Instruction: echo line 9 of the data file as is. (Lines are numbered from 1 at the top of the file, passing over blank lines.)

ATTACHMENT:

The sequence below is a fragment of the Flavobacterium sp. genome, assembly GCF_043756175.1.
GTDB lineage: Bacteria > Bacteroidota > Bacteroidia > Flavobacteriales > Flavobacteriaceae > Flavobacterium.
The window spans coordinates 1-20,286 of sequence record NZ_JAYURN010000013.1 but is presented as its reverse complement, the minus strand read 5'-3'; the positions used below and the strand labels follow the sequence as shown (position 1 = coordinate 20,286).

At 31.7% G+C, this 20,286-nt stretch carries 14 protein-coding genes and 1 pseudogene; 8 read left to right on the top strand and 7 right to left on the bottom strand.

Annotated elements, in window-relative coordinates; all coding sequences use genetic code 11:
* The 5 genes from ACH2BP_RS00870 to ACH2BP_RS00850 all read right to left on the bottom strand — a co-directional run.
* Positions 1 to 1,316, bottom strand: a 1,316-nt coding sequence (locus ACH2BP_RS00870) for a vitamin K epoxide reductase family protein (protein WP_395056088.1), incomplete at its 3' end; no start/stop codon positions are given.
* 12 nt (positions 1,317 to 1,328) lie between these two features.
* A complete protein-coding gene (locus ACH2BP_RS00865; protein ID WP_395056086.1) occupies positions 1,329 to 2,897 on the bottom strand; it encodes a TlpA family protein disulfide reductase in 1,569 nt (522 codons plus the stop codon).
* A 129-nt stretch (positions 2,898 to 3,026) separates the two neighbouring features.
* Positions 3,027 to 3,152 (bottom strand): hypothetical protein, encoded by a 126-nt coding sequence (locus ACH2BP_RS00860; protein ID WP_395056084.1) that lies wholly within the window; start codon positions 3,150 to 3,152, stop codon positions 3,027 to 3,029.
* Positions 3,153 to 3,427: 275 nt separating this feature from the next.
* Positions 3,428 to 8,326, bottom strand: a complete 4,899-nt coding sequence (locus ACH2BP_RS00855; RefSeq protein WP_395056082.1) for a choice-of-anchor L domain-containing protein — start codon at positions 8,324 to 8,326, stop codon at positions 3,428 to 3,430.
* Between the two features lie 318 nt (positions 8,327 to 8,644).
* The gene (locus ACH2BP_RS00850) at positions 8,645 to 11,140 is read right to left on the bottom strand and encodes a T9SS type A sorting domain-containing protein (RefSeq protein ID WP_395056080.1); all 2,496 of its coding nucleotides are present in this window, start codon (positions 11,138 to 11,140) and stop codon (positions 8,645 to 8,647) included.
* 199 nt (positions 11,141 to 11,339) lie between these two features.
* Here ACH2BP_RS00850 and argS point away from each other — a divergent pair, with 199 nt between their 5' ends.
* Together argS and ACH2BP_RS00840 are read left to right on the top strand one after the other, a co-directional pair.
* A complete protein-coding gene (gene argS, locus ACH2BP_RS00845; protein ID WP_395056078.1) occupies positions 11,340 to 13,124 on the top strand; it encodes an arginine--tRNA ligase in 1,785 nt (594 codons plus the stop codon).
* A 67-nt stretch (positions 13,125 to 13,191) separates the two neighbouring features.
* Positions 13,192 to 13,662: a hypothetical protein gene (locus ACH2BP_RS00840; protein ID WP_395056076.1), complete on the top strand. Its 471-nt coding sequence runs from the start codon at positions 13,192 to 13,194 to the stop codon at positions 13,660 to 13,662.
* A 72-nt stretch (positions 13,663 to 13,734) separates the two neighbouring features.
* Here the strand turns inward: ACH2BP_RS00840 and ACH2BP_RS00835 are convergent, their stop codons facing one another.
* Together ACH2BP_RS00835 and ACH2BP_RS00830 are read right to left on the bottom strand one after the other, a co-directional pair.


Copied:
* A complete protein-coding gene (locus ACH2BP_RS00865; protein ID WP_395056086.1) occupies positions 1,329 to 2,897 on the bottom strand; it encodes a TlpA family protein disulfide reductase in 1,569 nt (522 codons plus the stop codon).